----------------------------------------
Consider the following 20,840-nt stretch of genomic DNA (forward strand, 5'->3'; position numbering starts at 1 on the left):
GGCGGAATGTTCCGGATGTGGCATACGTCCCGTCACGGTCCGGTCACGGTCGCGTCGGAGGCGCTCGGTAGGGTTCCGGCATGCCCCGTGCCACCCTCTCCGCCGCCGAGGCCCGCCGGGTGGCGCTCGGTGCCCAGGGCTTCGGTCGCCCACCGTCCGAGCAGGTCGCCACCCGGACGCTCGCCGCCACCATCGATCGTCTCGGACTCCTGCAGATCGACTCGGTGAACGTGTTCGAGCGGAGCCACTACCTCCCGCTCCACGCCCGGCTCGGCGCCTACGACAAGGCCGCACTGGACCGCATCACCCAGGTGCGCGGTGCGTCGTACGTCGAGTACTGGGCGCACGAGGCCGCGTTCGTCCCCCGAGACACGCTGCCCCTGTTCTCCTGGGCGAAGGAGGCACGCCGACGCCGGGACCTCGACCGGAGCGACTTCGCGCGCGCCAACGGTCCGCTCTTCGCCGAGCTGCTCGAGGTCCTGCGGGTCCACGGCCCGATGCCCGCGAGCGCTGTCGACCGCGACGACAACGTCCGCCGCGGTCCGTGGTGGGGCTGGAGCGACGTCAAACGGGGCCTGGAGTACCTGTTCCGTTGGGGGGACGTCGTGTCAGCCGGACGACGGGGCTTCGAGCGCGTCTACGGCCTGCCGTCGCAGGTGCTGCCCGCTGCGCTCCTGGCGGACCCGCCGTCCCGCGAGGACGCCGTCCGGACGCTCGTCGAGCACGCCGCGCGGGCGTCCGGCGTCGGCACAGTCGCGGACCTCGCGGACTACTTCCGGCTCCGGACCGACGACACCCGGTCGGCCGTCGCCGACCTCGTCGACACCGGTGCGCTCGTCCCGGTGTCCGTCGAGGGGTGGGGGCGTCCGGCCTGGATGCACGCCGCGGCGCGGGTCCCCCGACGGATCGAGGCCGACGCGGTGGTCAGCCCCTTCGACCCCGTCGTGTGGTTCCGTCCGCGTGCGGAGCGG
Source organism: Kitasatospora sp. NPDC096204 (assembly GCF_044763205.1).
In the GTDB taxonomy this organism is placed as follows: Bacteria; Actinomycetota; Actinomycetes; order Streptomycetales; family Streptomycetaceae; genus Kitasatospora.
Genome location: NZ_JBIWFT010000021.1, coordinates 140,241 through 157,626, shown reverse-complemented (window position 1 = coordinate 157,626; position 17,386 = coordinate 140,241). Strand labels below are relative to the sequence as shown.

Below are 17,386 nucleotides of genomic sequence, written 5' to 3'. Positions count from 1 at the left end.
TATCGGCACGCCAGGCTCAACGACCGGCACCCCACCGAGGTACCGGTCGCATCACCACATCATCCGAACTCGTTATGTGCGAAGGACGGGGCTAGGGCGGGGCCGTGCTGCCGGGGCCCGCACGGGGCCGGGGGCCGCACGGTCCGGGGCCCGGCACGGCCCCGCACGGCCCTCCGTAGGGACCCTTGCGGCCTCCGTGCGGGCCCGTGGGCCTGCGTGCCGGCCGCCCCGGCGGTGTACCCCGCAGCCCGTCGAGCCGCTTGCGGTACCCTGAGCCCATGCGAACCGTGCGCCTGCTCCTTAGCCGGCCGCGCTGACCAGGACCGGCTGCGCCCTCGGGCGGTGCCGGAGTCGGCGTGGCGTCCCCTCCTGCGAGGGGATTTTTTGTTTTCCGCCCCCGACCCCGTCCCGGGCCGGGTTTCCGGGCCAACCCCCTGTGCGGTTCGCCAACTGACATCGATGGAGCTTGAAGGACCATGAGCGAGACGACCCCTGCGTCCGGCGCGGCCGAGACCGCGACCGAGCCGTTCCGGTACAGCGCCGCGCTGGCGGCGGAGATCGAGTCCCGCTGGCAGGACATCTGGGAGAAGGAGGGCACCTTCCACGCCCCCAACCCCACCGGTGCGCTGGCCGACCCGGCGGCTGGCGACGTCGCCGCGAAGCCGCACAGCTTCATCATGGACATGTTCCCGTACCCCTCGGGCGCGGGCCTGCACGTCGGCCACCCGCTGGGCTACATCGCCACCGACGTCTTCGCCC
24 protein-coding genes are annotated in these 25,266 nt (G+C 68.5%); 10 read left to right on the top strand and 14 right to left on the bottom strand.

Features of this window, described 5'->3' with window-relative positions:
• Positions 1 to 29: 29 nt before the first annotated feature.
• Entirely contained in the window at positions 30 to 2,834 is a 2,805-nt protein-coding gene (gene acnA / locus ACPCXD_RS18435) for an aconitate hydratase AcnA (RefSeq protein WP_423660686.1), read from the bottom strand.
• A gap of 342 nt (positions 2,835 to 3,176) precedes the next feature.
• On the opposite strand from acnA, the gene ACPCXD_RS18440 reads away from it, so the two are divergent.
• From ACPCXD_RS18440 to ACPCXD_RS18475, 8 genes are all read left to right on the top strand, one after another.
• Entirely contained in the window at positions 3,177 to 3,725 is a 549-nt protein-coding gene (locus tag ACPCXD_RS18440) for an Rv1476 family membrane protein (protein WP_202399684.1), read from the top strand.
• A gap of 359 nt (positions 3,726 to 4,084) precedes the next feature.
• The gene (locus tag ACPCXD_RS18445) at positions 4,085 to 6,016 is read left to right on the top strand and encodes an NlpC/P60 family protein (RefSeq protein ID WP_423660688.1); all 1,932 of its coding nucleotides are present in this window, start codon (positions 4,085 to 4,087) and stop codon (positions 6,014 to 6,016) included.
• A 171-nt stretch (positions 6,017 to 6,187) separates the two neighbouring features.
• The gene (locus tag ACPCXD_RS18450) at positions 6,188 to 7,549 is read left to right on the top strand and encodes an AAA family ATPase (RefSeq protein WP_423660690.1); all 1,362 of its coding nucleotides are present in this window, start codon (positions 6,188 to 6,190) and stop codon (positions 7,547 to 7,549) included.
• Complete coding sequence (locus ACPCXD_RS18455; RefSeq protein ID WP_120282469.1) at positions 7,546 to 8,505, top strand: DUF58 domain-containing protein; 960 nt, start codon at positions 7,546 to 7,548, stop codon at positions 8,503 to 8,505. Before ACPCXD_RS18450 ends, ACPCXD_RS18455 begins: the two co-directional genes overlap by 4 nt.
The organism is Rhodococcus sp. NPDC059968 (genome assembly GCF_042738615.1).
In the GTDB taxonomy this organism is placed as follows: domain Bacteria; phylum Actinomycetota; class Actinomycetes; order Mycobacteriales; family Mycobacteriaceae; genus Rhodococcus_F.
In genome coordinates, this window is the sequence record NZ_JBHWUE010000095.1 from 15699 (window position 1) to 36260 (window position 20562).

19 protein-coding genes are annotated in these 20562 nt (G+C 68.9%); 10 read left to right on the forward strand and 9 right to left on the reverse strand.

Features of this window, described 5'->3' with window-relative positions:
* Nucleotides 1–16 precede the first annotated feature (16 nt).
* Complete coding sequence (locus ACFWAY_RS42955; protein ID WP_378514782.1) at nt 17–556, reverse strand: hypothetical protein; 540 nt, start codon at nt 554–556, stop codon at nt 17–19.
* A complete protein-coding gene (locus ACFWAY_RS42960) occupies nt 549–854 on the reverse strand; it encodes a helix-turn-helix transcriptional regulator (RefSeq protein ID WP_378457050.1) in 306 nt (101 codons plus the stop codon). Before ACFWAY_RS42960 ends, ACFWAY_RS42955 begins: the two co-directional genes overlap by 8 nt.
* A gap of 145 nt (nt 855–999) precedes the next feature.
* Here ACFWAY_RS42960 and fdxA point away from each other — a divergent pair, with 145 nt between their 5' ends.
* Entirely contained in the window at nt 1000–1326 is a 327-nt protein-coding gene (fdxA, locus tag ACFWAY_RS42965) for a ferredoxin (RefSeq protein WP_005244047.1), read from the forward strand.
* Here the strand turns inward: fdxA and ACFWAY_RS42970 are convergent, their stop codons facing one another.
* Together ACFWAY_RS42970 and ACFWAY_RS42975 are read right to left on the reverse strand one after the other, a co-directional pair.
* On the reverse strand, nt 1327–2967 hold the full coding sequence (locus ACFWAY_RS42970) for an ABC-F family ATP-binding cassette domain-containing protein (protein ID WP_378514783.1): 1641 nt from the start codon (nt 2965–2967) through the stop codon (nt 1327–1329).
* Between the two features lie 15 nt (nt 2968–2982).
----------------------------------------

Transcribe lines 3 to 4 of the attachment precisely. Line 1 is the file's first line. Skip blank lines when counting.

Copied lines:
Source organism: Kitasatospora sp. NPDC096204 (assembly GCF_044763205.1).
In the GTDB taxonomy this organism is placed as follows: Bacteria; Actinomycetota; Actinomycetes; order Streptomycetales; family Streptomycetaceae; genus Kitasatospora.